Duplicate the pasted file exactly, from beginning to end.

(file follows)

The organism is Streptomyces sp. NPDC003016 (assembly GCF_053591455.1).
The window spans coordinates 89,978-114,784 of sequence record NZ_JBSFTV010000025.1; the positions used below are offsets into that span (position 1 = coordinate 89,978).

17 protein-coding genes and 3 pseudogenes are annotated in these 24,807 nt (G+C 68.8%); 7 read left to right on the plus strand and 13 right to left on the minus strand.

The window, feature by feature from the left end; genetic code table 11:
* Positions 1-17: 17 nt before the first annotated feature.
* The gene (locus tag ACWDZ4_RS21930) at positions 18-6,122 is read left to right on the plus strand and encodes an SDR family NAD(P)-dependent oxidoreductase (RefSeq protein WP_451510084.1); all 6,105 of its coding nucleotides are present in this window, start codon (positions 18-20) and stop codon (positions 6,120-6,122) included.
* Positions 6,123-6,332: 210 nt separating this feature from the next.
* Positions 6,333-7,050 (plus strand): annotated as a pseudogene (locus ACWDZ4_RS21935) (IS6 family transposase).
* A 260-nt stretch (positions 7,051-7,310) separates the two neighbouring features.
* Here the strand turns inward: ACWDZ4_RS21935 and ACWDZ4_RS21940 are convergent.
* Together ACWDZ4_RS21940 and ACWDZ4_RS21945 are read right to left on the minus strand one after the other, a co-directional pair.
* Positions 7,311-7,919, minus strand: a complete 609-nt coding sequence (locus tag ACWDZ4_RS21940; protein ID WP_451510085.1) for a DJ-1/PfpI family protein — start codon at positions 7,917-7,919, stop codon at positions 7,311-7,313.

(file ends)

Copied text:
The organism is Streptomyces sp. NPDC003016 (assembly GCF_053591455.1).
The window spans coordinates 89,978-114,784 of sequence record NZ_JBSFTV010000025.1; the positions used below are offsets into that span (position 1 = coordinate 89,978).

17 protein-coding genes and 3 pseudogenes are annotated in these 24,807 nt (G+C 68.8%); 7 read left to right on the plus strand and 13 right to left on the minus strand.

The window, feature by feature from the left end; genetic code table 11:
* Positions 1-17: 17 nt before the first annotated feature.
* The gene (locus tag ACWDZ4_RS21930) at positions 18-6,122 is read left to right on the plus strand and encodes an SDR family NAD(P)-dependent oxidoreductase (RefSeq protein WP_451510084.1); all 6,105 of its coding nucleotides are present in this window, start codon (positions 18-20) and stop codon (positions 6,120-6,122) included.
* Positions 6,123-6,332: 210 nt separating this feature from the next.
* Positions 6,333-7,050 (plus strand): annotated as a pseudogene (locus ACWDZ4_RS21935) (IS6 family transposase).
* A 260-nt stretch (positions 7,051-7,310) separates the two neighbouring features.
* Here the strand turns inward: ACWDZ4_RS21935 and ACWDZ4_RS21940 are convergent.
* Together ACWDZ4_RS21940 and ACWDZ4_RS21945 are read right to left on the minus strand one after the other, a co-directional pair.
* Positions 7,311-7,919, minus strand: a complete 609-nt coding sequence (locus tag ACWDZ4_RS21940; protein ID WP_451510085.1) for a DJ-1/PfpI family protein — start codon at positions 7,917-7,919, stop codon at positions 7,311-7,313.